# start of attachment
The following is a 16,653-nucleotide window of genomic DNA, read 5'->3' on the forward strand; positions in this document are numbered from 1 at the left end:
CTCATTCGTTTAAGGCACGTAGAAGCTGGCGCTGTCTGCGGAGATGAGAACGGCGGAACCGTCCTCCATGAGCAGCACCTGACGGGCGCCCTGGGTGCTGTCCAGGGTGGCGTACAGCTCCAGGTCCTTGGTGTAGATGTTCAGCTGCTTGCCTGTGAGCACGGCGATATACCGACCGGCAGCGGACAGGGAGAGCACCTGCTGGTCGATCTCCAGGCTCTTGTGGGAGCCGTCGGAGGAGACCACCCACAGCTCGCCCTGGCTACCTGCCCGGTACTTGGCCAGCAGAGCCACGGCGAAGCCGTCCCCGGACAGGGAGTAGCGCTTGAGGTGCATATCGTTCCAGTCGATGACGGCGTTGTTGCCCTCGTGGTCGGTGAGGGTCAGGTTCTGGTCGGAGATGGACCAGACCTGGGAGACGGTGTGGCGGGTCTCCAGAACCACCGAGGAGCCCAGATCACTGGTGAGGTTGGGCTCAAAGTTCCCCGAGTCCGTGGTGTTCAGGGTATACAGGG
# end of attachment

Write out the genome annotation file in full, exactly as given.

The following is a 16,653-nucleotide window of genomic DNA, read 5'->3' on the forward strand; positions in this document are numbered from 1 at the left end:
CTCATTCGTTTAAGGCACGTAGAAGCTGGCGCTGTCTGCGGAGATGAGAACGGCGGAACCGTCCTCCATGAGCAGCACCTGACGGGCGCCCTGGGTGCTGTCCAGGGTGGCGTACAGCTCCAGGTCCTTGGTGTAGATGTTCAGCTGCTTGCCTGTGAGCACGGCGATATACCGACCGGCAGCGGACAGGGAGAGCACCTGCTGGTCGATCTCCAGGCTCTTGTGGGAGCCGTCGGAGGAGACCACCCACAGCTCGCCCTGGCTACCTGCCCGGTACTTGGCCAGCAGAGCCACGGCGAAGCCGTCCCCGGACAGGGAGTAGCGCTTGAGGTGCATATCGTTCCAGTCGATGACGGCGTTGTTGCCCTCGTGGTCGGTGAGGGTCAGGTTCTGGTCGGAGATGGACCAGACCTGGGAGACGGTGTGGCGGGTCTCCAGAACCACCGAGGAGCCCAGATCACTGGTGAGGTTGGGCTCAAAGTTCCCCGAGTCCGTGGTGTTCAGGGTATACAGGG